WAPS recommends cultural liaisons


(2/19/2021)

by ALEXANDRA RETTER 

 

A group that analyzed Winona Area Public Schools’ (WAPS) student support services recommended that the district hire cultural liaisons to advocate for students and families of color. Additionally, the group recommended that the district develop support groups or clubs for Black students, Latinx students and Asian American students in high school. Some of the group’s other recommendations focused on the district increasing mental health services and making more connections with families. However, while WAPS builds next year’s budget, questions linger about how and whether the district will fund those recommendations. 

The recommendations from the student support services study group arrived at the School Board table on Thursday. “We’ve got some great suggestions, and we’re going to continue moving forward,” WAPS Superintendent Annette Freiheit said. “This is not the end of our work.” 

Hiring a cultural liaison was one of citizens’ main demands during an anti-racism protest last summer. School Board members have had several contentious split votes on the cultural liaison, as well. 

The group’s recommendation to establish support groups for students of color came as WAPS tries to make its schools more welcoming to underrepresented students and after a current group for students of color — Our Voices — decided to meet outside the district.

The district plans to consider the recommendations as it develops the budget for next year, Freiheit said, and determine which recommendations it could act on in the near future. WAPS may remove some staff members’  current responsibilities while adding new ones to bring the recommendations to fruition, she said. 

In regard to mental health services, the group recommended that the district start to use a mental health screening tool and improve the process for referring students for mental health services. The group also recommended that WAPS create student support groups that cover matters including suicide prevention, depression, grief, and divorce.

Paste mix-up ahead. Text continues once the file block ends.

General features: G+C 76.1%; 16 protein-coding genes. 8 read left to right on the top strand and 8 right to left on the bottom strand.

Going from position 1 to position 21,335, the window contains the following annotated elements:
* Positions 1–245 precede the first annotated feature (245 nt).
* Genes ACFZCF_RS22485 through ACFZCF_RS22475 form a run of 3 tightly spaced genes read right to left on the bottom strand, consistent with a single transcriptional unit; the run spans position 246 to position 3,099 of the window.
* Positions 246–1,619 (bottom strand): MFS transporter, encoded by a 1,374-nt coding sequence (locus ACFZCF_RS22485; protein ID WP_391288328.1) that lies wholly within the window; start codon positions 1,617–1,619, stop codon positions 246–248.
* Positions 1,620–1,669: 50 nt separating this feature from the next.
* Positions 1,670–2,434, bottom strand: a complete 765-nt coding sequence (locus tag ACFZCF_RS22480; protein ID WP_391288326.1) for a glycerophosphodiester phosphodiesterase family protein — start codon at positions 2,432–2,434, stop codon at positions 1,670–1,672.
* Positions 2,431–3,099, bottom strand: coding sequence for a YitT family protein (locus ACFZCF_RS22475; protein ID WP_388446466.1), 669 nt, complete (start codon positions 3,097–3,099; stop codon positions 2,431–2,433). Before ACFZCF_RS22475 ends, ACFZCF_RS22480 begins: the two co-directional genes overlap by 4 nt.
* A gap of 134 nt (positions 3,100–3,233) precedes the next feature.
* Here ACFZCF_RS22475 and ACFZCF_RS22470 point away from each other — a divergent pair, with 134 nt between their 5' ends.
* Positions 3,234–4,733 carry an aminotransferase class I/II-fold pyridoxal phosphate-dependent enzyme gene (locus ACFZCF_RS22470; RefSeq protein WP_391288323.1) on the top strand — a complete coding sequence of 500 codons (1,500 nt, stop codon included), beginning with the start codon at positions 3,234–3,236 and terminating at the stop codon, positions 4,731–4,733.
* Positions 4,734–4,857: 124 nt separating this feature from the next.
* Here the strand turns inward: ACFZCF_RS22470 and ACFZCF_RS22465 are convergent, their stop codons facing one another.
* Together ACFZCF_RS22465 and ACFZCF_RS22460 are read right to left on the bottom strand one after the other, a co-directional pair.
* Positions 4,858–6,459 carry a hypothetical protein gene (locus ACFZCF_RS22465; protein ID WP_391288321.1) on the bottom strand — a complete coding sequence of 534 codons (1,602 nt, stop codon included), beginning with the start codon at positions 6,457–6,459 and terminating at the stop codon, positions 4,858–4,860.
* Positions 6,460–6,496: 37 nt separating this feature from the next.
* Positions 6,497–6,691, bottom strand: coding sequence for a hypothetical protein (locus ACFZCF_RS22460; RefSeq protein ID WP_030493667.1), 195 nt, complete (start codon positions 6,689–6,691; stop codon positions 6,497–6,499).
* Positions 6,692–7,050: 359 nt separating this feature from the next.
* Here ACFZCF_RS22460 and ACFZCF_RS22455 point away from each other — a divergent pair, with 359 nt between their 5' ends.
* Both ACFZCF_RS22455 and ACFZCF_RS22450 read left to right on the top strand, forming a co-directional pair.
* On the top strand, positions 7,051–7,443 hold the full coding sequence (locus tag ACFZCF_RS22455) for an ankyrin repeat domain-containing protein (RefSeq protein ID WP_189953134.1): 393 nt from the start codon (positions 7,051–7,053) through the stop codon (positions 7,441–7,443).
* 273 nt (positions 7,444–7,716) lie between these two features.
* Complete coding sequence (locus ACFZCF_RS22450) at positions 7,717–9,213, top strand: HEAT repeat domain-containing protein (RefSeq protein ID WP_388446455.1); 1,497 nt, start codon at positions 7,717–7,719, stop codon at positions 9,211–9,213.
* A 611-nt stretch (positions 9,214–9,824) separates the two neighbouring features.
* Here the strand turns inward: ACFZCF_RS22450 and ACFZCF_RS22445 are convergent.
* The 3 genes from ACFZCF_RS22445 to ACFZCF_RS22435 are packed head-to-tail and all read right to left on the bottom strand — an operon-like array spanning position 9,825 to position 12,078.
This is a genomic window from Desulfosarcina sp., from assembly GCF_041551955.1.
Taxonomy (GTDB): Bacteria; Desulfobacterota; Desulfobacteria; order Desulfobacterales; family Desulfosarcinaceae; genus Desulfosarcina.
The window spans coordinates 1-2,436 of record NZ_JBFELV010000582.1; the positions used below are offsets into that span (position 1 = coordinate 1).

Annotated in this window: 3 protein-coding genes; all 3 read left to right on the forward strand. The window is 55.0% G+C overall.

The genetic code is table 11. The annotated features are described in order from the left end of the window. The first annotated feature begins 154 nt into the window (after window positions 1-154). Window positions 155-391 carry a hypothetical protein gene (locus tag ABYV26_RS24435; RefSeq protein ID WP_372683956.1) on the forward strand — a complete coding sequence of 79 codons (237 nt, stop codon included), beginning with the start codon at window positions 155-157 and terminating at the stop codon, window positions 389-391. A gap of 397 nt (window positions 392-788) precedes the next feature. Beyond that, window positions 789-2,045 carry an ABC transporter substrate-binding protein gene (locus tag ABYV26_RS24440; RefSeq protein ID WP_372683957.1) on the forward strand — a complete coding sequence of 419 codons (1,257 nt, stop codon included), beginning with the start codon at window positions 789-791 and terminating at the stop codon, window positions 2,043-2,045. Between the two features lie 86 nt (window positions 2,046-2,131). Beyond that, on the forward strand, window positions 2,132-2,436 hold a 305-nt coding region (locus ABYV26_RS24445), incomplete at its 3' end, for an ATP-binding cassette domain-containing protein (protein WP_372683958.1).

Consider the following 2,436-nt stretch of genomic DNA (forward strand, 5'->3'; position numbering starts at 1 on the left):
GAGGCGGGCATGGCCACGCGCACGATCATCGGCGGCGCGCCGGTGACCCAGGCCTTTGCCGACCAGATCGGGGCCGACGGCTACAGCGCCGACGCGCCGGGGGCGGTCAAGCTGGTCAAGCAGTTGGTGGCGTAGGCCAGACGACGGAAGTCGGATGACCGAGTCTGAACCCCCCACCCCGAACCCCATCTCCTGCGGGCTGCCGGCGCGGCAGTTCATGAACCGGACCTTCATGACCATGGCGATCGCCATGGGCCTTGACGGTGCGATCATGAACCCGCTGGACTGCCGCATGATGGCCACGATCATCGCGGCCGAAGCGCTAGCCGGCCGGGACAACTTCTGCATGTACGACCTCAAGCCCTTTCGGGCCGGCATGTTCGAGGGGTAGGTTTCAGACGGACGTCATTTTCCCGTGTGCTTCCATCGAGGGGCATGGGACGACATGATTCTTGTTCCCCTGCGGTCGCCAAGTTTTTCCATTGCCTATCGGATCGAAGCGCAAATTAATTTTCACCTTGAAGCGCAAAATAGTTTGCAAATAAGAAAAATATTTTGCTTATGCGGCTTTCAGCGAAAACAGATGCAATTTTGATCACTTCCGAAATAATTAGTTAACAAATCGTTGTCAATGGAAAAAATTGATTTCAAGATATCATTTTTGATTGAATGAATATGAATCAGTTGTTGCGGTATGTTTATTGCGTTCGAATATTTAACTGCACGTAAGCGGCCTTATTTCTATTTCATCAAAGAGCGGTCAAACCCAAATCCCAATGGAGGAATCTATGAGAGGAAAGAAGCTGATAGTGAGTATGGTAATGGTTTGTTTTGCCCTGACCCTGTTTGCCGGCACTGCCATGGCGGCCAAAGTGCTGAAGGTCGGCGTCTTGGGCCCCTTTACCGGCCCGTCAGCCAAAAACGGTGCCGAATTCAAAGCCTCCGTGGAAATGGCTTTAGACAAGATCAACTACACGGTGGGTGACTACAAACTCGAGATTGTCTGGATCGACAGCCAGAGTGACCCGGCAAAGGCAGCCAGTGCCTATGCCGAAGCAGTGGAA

The group also recommended that the district improve the way it assists students and families as students move from early childhood programs to kindergarten, elementary school to middle school, middle school to high school and high school to post-secondary life. The group recommended that WAPS improve how it helps students and families when students in the special-education or English-learner programs leave those programs, as well. 

The group also recommended that the district communicate and meet with families in flexible ways that work with their schedules. Additionally, the group recommended that WAPS search for ways to help families access transportation so they can go to the district’s after-school and evening programs. 

Addressing inclusivity and equity, the group recommended that WAPS implement multicultural curriculum with lessons about people of different cultures and backgrounds. 

The group also recommended that the district support students as they learn about social interactions and emotions through content such as SEL (social-emotional learning) curriculum. 

In addition to the group’s recommendations, Freiheit said WAPS’ participation in a three-year study of how welcoming its schools are for underrepresented students — as well as a multi-year study and implementation of a system of support with several tiers — would help the district better serve students.

The group consisted of representatives from WAPS and the Winona community. It studied the district’s student support services, such as counseling and social work. School Board members unanimously approved the student support services study last June. 

District leaders and School Board members will make decisions on whether and how to fund the proposed cultural liaisons and other recommendations as they create the 2021-2022 budget this spring and approve it by July. 

education@winonapost.com

 

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